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Dealing with feedback

For anyone interested in writing and the issues that go along with it, I’d really recommend Mark Charan Newton’s blog. Mark’s a member of the BL team, but he’s also the author behind books such as City of Ruin for Tor, so knows what he’s taking about from both the author’s and the publisher’s point of view. I came across this post on reviews a while back, which gave me some food for thought.

As my current project progresses (slowly), I’ve naturally been keeping an eye on the reviews for Sword of Justice. Recently I posted a link for a blog review where the reviewer loved it; today, I came across one where the reviewer hated it. Like, really hated it – looks like he didn’t get very far into the book before giving up (which I guess raises its own questions, but hey). In the interests of balance, here’s the link.

It’s an interesting experience, trying to make sense of very different views on your work, particularly when there are some polarised opinions out there. It would be nice, perhaps, to be able to remain entirely detached and approach every bit of feedback with cool equanimity. Sadly, though I’m sure it indicates some kind of deep character flaw, I find it almost impossible to do – my instinct on reading a negative review is to become instantly defensive and try to find reasons why the criticisms aren’t fair. Of course, that’s not going to get you very far. Anyone who’s spent good money to buy a book has a right to say what they thought of it, and there are plenty of times where the criticisms pick out something that really has gone wrong.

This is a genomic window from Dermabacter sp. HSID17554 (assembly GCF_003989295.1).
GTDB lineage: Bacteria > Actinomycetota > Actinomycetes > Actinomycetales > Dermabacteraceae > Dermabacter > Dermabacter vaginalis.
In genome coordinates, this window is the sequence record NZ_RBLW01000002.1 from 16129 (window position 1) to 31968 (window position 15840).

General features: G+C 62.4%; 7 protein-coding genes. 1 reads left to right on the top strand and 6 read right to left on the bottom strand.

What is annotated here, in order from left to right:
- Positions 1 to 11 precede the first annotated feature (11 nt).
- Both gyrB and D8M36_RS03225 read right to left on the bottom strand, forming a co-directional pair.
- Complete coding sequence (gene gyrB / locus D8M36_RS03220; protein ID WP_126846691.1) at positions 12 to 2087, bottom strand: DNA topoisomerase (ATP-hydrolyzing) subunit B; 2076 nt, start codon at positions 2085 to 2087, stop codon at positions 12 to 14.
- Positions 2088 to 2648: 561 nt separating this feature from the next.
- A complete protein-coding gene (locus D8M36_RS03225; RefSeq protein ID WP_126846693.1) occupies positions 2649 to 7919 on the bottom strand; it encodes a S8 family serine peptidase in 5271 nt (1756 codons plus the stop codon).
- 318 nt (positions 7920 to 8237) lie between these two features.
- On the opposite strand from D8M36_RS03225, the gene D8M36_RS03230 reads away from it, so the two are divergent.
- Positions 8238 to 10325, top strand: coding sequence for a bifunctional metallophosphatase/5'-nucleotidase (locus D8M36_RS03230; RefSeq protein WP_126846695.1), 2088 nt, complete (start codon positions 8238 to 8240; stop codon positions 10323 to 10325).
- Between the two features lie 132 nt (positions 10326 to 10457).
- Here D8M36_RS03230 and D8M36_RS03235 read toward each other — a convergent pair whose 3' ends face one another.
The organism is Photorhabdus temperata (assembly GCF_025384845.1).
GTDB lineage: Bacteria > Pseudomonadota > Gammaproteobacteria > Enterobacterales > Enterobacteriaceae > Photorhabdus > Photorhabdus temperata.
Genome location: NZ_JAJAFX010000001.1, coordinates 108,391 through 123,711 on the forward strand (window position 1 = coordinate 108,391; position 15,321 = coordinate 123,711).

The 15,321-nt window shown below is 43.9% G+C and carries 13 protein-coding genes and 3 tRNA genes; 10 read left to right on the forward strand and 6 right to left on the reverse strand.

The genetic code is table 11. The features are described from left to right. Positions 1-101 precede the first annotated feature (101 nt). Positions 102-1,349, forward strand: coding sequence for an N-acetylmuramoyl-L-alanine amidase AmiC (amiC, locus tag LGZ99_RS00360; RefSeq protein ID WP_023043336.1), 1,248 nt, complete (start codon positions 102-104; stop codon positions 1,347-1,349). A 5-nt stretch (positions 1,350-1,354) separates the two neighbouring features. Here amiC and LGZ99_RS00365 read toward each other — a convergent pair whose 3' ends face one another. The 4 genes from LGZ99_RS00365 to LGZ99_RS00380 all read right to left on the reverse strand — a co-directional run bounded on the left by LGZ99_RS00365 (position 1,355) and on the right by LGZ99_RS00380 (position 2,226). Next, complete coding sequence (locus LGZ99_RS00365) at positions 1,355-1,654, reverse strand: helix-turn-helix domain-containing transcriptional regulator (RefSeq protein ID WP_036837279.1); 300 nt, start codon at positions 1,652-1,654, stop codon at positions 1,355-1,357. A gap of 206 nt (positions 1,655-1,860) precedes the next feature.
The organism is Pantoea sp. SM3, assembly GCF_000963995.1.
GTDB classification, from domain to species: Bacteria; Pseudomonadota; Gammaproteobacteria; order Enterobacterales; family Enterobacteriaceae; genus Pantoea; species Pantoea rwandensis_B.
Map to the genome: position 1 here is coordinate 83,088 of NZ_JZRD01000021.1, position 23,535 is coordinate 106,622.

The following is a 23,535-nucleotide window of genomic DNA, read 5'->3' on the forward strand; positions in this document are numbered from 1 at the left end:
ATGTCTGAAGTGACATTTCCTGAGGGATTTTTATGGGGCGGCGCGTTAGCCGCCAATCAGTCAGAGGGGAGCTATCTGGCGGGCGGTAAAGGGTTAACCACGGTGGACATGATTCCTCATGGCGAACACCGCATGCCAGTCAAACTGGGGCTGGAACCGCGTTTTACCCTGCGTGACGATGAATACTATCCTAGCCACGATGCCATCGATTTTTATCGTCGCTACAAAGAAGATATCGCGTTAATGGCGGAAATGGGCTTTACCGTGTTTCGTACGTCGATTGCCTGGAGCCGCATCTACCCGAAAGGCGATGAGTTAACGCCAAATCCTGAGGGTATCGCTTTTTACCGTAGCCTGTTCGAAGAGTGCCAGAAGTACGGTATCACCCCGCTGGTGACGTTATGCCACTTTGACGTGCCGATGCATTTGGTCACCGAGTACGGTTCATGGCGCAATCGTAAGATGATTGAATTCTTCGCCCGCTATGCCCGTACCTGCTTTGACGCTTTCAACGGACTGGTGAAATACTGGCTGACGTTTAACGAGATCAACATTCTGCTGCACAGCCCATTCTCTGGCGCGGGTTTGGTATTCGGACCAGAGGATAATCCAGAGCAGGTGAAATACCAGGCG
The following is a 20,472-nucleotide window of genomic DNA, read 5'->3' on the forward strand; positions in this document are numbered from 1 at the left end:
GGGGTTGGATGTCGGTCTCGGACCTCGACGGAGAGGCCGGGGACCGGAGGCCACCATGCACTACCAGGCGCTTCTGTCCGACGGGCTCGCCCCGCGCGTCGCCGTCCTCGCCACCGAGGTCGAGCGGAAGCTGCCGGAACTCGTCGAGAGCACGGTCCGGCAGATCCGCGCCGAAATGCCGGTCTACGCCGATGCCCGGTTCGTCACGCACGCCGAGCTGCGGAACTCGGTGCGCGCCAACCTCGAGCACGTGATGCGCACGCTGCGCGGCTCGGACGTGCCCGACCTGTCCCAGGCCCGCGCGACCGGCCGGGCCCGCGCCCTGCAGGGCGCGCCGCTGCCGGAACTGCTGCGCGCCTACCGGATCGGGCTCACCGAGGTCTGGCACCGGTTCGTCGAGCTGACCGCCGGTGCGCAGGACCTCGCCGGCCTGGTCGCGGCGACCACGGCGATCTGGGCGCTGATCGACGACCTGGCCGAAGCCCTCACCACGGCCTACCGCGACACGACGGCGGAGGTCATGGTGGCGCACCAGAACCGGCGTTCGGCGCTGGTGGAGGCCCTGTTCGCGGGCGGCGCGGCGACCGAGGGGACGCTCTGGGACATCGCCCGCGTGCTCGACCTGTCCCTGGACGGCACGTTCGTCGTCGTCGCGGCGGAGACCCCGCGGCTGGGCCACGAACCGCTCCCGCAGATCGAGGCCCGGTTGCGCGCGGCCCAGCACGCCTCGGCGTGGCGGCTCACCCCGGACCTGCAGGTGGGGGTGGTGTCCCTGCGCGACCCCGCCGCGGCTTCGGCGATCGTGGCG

So Mark’s post struck a chord with me. There’ll always be a spectrum of responses, and reading novels is an irreducibly subjective business – there’s no book written that hasn’t been hated by someone (and loved by someone too). The key thing is to try to take what you can from the reviews, and use them to make your stuff better. I guess the ultimate zen-like state to aspire to is when you can receive praise and brickbats in equal measure, taking on board the useful stuff from each.

In other news, much progress has been made on my latest 40K project. There’s a fair bit that’s ended up on the cutting-room floor, and there are some difficult episodes up ahead, but – thankfully – the halfway point looms…

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Categories: Writing
  1. 31 July, 2010 at 09:31

    Reviews. It’s the bit I’m genuinely dreading… but have been advised from a couple of sources to try to ignore as many as possible. I imagine that’s pretty damn hard, though.

    • chriswraight
      31 July, 2010 at 11:05

      It’s good advice, but (in my case at least) very hard to follow. When you’re starting out, any kind of feedback is seized on fairly zealously. Many reviews have been extremely useful and insightful, so I don’t regret trying to keep up with what’s being said – and it’s always nice to read the good ones đŸ™‚

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